The McCook tribune. (McCook, Neb.) 1886-1936, February 17, 1893, Image 7

Below is the OCR text representation for this newspapers page. It is also available as plain text as well as XML.

For biliousness,
nausea, and
dizziness, take
Ayer’s Pills
the best
family medicine,
purely vegetable,
Every Dose Effective
no YOU'
A great many people suffer the aches .and pains caused
by diseased kidneys, and do not realize their danger until
it is too late. Back-ache, Constipation, Nervousness, Loss
of Appetite, Failing Eyesight, Rheumatic and Neuralgic
pains in the Back and Limbs indicate Kidney Disease,
which, if neglected, result in death. ?
Oregon Kidney Tea
You can no^ enjoy life when you suffer. You
will take more interest in the world when you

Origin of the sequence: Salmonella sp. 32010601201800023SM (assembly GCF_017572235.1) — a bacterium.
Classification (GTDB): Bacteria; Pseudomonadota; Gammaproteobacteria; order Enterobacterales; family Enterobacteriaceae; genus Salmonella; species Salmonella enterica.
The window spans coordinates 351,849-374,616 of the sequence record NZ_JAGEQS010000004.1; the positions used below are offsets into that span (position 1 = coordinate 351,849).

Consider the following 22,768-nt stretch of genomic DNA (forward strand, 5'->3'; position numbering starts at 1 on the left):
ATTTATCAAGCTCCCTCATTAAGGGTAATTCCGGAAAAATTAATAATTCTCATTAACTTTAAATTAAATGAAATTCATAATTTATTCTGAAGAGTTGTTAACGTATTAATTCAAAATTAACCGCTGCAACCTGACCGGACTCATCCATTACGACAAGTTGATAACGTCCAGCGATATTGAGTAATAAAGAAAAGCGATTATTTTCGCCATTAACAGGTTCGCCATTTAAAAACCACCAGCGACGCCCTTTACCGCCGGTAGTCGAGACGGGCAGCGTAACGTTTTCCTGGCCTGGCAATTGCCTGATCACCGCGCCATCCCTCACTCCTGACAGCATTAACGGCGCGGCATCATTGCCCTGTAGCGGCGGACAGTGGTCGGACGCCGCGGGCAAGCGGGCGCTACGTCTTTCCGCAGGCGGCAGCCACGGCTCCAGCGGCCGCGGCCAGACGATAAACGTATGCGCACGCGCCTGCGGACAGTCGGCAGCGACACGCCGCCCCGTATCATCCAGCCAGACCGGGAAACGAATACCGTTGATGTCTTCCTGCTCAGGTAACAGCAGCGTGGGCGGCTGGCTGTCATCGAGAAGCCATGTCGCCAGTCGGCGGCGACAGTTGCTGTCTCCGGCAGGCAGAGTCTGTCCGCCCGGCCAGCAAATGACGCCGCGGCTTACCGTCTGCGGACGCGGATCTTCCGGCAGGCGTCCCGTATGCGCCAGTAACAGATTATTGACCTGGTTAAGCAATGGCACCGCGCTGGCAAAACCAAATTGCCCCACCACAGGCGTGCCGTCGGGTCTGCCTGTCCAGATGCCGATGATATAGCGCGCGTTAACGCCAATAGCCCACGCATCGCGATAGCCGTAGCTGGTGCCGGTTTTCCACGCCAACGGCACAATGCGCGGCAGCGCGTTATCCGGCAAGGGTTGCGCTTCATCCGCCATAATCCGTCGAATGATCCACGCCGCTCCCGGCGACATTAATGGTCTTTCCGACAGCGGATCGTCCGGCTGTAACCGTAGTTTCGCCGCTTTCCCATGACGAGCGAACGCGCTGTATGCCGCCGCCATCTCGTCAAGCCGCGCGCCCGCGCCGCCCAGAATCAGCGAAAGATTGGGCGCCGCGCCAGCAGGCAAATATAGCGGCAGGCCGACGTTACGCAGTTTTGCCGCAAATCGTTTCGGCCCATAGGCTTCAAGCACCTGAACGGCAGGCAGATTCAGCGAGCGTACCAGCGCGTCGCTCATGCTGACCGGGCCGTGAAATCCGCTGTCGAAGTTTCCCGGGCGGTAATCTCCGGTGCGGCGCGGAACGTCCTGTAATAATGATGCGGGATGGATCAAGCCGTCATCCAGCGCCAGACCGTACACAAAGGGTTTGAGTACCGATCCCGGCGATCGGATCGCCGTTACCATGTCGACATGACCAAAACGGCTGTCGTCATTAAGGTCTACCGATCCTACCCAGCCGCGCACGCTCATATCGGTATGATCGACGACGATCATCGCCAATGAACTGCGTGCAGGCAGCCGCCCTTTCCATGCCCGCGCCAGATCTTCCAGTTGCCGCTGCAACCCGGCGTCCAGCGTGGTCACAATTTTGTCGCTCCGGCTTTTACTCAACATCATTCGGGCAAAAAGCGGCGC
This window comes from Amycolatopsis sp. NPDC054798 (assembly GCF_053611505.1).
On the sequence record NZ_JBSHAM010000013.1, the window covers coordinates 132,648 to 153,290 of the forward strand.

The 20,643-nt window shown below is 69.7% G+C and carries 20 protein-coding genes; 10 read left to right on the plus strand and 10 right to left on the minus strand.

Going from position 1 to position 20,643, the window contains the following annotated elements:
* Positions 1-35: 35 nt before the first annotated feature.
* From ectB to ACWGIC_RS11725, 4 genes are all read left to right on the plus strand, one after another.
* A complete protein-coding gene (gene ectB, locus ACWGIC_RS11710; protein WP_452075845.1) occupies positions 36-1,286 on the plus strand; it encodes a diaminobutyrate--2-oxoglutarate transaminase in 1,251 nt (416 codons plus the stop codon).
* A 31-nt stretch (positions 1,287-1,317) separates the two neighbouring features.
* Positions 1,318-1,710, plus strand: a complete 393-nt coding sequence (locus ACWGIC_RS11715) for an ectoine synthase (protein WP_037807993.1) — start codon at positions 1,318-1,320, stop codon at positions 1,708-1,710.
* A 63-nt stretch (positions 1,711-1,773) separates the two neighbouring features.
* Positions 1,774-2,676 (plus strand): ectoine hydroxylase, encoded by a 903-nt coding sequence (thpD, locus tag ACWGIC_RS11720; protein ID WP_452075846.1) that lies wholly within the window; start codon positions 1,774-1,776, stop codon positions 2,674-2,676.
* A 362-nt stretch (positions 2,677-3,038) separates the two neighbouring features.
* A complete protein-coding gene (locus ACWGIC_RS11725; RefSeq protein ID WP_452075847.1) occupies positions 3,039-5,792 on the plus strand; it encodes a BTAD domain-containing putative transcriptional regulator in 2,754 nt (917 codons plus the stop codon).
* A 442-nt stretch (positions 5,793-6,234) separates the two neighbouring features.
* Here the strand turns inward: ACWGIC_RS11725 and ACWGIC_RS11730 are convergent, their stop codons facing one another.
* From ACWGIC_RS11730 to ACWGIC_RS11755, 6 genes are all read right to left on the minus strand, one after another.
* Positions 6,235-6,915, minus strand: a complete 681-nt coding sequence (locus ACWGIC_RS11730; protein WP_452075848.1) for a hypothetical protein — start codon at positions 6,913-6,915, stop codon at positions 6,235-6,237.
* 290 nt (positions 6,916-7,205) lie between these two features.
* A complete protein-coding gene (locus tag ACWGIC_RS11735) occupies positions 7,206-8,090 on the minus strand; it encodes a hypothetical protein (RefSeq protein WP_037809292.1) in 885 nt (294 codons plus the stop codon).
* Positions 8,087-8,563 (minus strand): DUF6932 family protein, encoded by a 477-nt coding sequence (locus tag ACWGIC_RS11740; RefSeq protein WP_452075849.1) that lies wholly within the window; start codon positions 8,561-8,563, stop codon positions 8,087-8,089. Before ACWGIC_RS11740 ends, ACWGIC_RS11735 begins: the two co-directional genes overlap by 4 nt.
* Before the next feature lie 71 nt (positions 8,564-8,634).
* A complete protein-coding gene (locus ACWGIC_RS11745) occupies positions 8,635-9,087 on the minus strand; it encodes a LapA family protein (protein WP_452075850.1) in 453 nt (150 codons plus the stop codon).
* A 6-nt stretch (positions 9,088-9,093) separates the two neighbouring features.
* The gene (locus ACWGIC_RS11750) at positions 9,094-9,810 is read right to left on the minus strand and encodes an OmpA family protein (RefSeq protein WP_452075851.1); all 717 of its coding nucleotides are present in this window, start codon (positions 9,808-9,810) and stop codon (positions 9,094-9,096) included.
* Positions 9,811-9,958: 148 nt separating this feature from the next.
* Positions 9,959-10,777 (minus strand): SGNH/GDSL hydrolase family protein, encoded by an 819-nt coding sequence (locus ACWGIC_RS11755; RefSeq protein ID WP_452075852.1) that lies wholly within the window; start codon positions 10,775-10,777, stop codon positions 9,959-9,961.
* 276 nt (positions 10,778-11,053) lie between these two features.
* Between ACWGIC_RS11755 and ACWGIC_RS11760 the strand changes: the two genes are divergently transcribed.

are well.
Dr. Humphrey*' Specifics are scientifically and
carefully prepared Remedies, used for years In
private practice and for over thirty years by the
people with entire success. Every single Specific
a special cure for the disease named.
Tney cure without drugging, purging or reducing
the system, and are in fact and deed the Sovereign
Remedies of the World.
1— Fevers, Congestions, Inflammations. .25
2— Worms, Worm Fever, Worm Colic... .25
3— Teething; Colic, Crying, Wakefulness .25
4— Diarrhea, of Children or Adults. .25
5— Dysentery, Griping, Bilious Colic— .25
6— Cholera Morbus, Vomiting.25
7— Coughs, Colds, Bronchitis. .25
8— Neuralgia, Toothache, Faeeache.25
9— Headaches, Sick Headache, Vertigo. .25
10— Dyspepsia, Biliousness, Constipation .25
11— Suppressed or Painful Periods. .25